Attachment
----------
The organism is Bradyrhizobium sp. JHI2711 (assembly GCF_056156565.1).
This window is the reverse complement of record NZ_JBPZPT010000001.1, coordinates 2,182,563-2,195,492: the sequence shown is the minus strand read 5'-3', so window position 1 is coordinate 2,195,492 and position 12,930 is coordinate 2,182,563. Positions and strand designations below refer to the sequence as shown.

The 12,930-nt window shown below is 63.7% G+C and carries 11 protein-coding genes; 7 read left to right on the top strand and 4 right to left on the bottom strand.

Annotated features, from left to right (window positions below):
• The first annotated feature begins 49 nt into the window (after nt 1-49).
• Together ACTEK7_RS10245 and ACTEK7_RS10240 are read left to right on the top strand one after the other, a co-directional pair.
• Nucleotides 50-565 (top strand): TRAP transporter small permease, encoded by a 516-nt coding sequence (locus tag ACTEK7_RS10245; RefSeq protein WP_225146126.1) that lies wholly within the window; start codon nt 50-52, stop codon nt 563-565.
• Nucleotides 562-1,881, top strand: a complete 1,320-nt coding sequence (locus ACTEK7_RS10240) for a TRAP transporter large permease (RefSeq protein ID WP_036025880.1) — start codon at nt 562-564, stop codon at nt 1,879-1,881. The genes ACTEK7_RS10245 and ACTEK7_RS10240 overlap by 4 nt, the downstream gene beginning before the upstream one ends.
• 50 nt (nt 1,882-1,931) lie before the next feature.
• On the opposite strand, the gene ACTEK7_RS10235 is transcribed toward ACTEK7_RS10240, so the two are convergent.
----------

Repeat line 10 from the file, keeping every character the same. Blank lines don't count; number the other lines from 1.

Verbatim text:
• On the opposite strand, the gene ACTEK7_RS10235 is transcribed toward ACTEK7_RS10240, so the two are convergent.